East Grand Forks bars see uptick in traffic from across the river

A couple enters Sickie's Garage in East Grand Forks on Monday, Sept. 14. Tanner Robinson / WDAY

EAST GRAND FORKS, Minn. — A Facebook video posted in a group called Grand Forks Rants, Raves and Reviews captures the migration of Grand Forks bar goers to East Grand Forks this past weekend, looking for somewhere to keep the night going.

A number of bar owners on the East Side say this has been common after Grand Forks mayor Brandon Bochenski proposed the order to close bars down earlier to prevent the spread of COVID-19.

"It spreads out the business, so there's going to be less people earlier in the day than there would be normally," said Patrick Boppre, the co-owner of Blue Moose Bar & Grill.

EGF city administrator David Murphy has fielded many questions on if the city will mirror what Grand Forks did.

According to Minnesota state law, the city doesn't have the authority to close bars earlier unless the state department of health says otherwise.


David Murphy, the city administrator in East Grand Forks, looks over some papers. Tanner Robinson / WDAY

"I don't know how (keeping bars open) would be more of a concern than the traffic that goes between the two cities on a regular basis," Murphy said.

Debbie Swanson, the director of Grand Forks Public Health, said in a statement the large numbers of migration are a concern, especially if people stay indoors for a long period of time and don't distance.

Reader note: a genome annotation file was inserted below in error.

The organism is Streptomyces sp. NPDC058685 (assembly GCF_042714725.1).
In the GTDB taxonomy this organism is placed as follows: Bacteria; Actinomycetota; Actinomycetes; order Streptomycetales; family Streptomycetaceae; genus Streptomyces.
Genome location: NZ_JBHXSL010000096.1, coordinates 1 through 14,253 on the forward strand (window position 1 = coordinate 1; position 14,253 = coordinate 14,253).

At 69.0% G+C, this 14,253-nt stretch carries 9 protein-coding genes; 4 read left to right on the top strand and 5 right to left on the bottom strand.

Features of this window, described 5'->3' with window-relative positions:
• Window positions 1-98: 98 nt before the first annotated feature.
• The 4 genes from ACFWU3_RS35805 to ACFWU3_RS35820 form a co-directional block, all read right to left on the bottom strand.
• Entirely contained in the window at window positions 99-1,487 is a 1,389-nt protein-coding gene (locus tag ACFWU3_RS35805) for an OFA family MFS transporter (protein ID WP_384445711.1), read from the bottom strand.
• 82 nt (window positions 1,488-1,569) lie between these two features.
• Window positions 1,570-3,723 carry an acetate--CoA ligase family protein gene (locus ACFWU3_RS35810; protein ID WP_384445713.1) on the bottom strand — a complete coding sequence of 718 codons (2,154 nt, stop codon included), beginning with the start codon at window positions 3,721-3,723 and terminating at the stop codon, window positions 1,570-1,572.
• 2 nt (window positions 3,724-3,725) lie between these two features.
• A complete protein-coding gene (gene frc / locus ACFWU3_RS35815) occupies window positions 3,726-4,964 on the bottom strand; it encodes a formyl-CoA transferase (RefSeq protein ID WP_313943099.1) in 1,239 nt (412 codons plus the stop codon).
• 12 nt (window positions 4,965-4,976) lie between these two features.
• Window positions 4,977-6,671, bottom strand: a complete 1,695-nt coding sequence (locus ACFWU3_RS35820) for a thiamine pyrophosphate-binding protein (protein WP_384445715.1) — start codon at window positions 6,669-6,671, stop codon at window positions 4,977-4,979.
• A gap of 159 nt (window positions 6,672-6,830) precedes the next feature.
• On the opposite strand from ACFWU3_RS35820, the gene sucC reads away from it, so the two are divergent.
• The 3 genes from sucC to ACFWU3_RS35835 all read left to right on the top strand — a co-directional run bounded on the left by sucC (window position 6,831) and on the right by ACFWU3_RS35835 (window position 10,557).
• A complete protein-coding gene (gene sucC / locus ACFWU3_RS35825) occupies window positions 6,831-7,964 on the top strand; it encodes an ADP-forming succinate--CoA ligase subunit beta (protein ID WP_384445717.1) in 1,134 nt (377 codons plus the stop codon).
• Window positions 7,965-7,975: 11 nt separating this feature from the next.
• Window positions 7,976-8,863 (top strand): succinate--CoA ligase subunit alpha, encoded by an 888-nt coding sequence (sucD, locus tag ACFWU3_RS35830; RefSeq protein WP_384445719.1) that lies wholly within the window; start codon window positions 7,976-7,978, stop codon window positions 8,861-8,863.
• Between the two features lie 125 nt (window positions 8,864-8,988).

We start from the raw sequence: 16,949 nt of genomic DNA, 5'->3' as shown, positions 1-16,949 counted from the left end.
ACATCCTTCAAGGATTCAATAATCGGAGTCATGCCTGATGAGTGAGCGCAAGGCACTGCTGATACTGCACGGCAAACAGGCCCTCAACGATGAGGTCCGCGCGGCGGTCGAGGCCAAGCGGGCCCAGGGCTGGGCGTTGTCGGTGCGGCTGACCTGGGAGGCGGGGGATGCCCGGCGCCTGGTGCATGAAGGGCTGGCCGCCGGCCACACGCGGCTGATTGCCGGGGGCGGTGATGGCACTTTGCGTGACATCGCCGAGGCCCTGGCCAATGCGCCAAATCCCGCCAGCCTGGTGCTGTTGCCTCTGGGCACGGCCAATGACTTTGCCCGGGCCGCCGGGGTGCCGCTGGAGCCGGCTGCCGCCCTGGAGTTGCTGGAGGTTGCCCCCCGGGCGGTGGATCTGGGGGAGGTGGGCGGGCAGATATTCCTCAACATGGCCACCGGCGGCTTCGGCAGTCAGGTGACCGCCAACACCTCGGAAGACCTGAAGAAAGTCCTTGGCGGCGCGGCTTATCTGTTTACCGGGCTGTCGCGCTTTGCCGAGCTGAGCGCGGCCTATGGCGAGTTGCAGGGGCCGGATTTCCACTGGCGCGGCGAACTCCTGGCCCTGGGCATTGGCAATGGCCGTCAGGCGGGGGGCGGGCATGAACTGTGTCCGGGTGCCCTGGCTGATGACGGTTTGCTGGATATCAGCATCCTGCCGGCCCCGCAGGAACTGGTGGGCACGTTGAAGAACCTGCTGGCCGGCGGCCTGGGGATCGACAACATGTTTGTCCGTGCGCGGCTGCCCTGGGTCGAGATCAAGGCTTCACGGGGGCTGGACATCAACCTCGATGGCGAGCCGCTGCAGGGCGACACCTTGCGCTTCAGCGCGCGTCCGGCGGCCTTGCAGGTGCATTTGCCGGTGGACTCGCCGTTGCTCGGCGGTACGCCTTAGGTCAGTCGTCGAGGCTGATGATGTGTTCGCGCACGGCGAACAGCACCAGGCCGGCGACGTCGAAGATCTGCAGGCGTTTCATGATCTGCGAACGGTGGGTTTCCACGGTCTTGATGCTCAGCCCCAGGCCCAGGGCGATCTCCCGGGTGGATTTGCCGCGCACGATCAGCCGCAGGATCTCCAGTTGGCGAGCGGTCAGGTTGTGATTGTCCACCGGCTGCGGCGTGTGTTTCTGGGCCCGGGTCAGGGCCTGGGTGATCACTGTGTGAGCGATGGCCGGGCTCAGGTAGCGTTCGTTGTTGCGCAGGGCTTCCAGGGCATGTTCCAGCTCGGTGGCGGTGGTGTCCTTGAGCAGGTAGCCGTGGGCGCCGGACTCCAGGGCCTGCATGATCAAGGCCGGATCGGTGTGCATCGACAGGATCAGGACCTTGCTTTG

But Boppre said he's confident people will follow restrictions once they get to Minnesota.

"There's always gonna be a worry, but the restrictions in Minnesota are well above North Dakota," he said.

Even though there are tighter restrictions, Murphy said the concern of a spike in cases lingers.

"All we can ask of our business owners is that they just follow the rules that the Minnesota Department of Health puts out and we'll go from there," he said.


Although most owners said the migration is more of a boom than a bust so far, they also said they can only hope to enjoy it while it lasts.

"I have a feeling that this will be short-lived," Boppre said.

According to the latest COVID-19 data from North Dakota and Minnesota, Grand Forks currently sits at a positivity rate of just over 5%, while Polk County — where EGF is — sits at just over 2%.

Tanner Robinson is a producer for First News on WDAY-TV.
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